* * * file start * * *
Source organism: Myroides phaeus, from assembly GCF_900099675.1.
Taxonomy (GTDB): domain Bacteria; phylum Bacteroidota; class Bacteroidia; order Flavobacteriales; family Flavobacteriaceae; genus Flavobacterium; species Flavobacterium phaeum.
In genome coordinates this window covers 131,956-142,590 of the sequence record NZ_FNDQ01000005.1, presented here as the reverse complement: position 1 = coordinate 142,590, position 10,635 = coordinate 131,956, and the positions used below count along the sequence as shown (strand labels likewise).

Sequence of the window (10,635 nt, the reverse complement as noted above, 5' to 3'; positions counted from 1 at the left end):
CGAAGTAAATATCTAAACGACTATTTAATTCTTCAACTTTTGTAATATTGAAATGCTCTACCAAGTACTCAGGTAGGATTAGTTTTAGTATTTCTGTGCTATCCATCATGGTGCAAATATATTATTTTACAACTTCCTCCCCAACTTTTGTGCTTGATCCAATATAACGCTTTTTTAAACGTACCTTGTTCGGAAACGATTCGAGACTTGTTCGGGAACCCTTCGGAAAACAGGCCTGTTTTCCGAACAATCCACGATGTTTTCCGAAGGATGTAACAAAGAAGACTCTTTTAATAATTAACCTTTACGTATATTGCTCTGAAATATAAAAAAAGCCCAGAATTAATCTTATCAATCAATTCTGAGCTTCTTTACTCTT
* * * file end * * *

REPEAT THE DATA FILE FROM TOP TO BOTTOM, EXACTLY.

Source organism: Myroides phaeus, from assembly GCF_900099675.1.
Taxonomy (GTDB): domain Bacteria; phylum Bacteroidota; class Bacteroidia; order Flavobacteriales; family Flavobacteriaceae; genus Flavobacterium; species Flavobacterium phaeum.
In genome coordinates this window covers 131,956-142,590 of the sequence record NZ_FNDQ01000005.1, presented here as the reverse complement: position 1 = coordinate 142,590, position 10,635 = coordinate 131,956, and the positions used below count along the sequence as shown (strand labels likewise).

Sequence of the window (10,635 nt, the reverse complement as noted above, 5' to 3'; positions counted from 1 at the left end):
CGAAGTAAATATCTAAACGACTATTTAATTCTTCAACTTTTGTAATATTGAAATGCTCTACCAAGTACTCAGGTAGGATTAGTTTTAGTATTTCTGTGCTATCCATCATGGTGCAAATATATTATTTTACAACTTCCTCCCCAACTTTTGTGCTTGATCCAATATAACGCTTTTTTAAACGTACCTTGTTCGGAAACGATTCGAGACTTGTTCGGGAACCCTTCGGAAAACAGGCCTGTTTTCCGAACAATCCACGATGTTTTCCGAAGGATGTAACAAAGAAGACTCTTTTAATAATTAACCTTTACGTATATTGCTCTGAAATATAAAAAAAGCCCAGAATTAATCTTATCAATCAATTCTGAGCTTCTTTACTCTT